Behind The Scenes Of Todd Michael's New Mural At Hugh Taylor Birch State Park

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Behind The Scenes Of Todd Michael's New Mural At Hugh Taylor Birch State Park

Behind The Scenes Of Todd Michael's New Mural At Hugh Taylor Birch State Park

Before Walt Disney established his famous theme park, South Florida was home to one of the state’s biggest attractions—Hugh Taylor Birch State Park.

Spanning an impressive 180 acres of undeveloped Florida mangroves and oak canopies, the estate officially opened as a public park in 1949 under the stipulation that it must forever be preserved as stated in Hugh Taylor Birch’s will.

Nestled in the heart of Fort Lauderdale, the subtropical paradise once drew visitors from all around the nation to immerse themselves amid the exotic animal and plant life and, in the mid-1960s to ’80s, ride the park’s infamous 3-mile Scenic Railroad.

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Now, after 30 years of falling off track, the nature preserve is finally getting a much-needed face-lift.  The park’s non-profit group, Friends of Birch State Park Inc., is focused on revamping the park’s current attractions and adding new features that draw guests into the park. And what better way to greet them than with an art installation at the entry?

Funded by a $20,000 Art of Community grant given by the Community Foundation of Broward (CF Broward), Friends of Birch has restored the A1A underpass that connects Birch State Park to the beach. And under the artistic direction of Todd Michael, the tunnel has been transformed into an 80-foot work of art complete with a colorful mural, new lighting and sounds of the ocean on a continuous loop.

“The Birch State Park Mural project is a perfect example of how the arts can magically transform older spaces into something new that connects people to the environment—and to each other,” says Kirk Englehardt, vice president of marketing and communications for CF Broward.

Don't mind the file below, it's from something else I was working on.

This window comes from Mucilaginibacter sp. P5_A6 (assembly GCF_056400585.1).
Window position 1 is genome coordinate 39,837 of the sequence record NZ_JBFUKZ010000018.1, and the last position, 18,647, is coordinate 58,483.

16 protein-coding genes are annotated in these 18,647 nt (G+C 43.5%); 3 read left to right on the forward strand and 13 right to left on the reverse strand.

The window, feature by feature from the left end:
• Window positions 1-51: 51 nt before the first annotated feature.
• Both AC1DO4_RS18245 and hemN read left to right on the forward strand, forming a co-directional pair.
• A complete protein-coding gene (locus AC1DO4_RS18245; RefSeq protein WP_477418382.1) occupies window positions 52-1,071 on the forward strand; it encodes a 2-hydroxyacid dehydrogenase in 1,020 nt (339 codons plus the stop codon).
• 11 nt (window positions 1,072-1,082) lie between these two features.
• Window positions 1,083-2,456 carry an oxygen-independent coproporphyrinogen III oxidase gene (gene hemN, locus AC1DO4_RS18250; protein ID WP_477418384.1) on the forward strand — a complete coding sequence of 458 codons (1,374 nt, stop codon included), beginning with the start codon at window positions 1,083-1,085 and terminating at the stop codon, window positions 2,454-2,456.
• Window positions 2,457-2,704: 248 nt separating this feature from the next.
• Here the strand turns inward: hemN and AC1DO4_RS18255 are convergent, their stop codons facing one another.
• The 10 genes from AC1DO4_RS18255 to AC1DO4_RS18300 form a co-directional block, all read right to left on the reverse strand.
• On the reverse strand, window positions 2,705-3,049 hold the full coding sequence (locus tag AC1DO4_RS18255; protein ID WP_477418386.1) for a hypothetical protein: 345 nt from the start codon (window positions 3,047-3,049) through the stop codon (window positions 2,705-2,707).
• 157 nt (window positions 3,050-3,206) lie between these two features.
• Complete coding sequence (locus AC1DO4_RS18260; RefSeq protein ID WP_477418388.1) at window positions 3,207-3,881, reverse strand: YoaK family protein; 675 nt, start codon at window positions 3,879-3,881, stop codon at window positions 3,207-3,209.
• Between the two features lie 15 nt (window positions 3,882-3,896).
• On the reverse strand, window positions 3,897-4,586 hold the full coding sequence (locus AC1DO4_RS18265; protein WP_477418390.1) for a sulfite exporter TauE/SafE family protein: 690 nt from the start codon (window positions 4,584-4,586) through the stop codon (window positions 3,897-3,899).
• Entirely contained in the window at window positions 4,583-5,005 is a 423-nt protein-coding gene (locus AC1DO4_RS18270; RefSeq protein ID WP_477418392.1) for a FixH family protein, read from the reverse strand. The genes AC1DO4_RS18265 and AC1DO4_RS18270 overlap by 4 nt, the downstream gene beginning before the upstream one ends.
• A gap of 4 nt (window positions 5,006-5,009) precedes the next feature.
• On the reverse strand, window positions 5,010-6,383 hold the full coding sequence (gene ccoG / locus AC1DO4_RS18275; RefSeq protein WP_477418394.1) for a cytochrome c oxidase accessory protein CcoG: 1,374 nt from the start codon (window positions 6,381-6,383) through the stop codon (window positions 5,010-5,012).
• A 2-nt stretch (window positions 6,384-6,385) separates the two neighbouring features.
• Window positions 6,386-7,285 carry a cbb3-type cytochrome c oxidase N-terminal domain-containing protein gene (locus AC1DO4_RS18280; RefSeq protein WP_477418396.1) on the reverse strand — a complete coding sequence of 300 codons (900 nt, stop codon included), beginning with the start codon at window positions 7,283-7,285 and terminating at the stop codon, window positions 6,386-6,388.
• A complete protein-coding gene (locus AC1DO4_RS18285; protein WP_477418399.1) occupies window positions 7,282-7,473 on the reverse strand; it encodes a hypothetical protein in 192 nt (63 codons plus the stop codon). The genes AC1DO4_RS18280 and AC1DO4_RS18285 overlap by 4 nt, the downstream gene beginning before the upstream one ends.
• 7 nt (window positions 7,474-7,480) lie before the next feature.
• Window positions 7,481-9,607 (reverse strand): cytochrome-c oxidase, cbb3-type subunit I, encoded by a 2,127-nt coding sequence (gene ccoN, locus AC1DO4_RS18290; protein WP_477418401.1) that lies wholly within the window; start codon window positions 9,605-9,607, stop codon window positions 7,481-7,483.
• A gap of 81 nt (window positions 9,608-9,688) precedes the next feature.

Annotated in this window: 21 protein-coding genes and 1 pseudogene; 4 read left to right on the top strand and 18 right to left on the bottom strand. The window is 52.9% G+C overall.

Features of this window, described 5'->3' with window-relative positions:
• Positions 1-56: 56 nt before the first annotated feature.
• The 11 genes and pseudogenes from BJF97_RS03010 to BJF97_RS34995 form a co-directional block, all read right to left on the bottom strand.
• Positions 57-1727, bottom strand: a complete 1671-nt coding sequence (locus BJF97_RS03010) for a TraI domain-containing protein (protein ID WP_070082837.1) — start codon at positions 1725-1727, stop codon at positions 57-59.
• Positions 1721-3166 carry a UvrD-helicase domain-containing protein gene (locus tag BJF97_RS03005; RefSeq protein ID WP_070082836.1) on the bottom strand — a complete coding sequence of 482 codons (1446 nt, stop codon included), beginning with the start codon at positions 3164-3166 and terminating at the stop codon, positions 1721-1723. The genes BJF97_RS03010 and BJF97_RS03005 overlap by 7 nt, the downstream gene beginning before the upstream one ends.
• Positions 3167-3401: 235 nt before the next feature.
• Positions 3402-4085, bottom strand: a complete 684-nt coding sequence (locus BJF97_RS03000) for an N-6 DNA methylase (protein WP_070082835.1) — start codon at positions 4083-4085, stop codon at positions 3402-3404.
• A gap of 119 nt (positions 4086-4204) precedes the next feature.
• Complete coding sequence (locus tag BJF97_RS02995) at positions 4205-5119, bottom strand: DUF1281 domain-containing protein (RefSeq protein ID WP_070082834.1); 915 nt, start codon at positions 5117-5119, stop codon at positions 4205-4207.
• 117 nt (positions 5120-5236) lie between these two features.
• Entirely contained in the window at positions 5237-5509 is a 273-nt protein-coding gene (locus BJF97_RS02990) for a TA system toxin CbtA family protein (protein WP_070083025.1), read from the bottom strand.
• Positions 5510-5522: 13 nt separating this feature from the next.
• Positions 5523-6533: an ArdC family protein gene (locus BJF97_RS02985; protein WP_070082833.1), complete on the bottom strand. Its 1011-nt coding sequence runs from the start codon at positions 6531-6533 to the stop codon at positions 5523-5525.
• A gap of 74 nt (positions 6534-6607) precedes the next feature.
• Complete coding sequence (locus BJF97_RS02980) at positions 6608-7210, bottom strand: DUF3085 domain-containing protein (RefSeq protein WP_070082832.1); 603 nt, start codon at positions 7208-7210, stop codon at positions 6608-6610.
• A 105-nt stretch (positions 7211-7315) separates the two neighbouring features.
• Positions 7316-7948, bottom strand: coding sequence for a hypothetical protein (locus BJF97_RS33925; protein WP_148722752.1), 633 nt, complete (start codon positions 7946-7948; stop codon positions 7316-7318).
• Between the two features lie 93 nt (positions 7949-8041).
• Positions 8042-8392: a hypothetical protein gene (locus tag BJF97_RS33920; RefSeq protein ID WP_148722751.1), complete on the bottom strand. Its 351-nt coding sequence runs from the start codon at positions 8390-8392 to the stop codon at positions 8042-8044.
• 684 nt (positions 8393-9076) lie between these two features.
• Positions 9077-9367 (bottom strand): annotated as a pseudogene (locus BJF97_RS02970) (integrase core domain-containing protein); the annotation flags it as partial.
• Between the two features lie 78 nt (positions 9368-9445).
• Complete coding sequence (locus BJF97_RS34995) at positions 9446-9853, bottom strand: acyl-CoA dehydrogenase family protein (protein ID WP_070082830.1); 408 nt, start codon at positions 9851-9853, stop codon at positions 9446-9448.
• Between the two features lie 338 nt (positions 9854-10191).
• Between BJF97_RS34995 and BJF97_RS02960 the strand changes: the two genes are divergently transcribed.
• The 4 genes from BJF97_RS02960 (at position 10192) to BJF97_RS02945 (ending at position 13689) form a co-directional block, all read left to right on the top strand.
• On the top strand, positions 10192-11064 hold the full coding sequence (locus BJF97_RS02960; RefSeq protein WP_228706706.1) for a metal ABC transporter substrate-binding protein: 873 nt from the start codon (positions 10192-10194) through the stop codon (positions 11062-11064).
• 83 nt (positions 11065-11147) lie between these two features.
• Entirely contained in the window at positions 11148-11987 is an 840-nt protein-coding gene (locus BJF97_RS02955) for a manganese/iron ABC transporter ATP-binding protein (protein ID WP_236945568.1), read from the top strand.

Following an “under the sea” theme, the walls are decorated with numerous sea creatures from turtles and fish to dolphins and whales.

As beach and park goers descend the stairs into the tunnel, the mural gradually changes from a sandy beach, to shallow water, and eventually into the deep ocean, giving visitors the feeling of slowly being submerged into the water.

“It’s an attraction,” says Gale Butler, executive director of Friends of Birch State Park. “It’s a way of drawing the kids down into the tunnel, and it’s safer than crossing the road.”

On the exterior of the tunnel’s beachside exit, the non-profit hopes to eventually have Michael create a vibrant mosaic to act as a billboard for the park and draw in more people.

“So anytime anyone drives down A1A, [they] can’t miss it. It’ll be glistening like a big diamond,” the self-taught mosaic artist explains about the project he says they’re still trying to secure funding for.

This isn’t the first mosaic the 40-year-old Fort Lauderdale resident has made for the park. In 2015, Michael fashioned a 12-by-9-foot mosaic titled “Helen Birch Banyan Tree with Animals” for the exterior of the park’s watering hole, Park & Ocean. However, the 4,000-square-foot tunnel mural is the largest piece of art Michael has done in his career, which dates back to 1999.

“We love him,” exclaims Butler, who has been with the park for four years. “He’s great to work with.”

While the updates to the tunnel are intended to draw attention, they are ultimately meant to lead guests to discover the park’s true natural beauty.

“This is a gift that Hugh Taylor Birch left to the city,” Butler says, “to the people of Fort Lauderdale.”

Hugh Taylor Birch State Park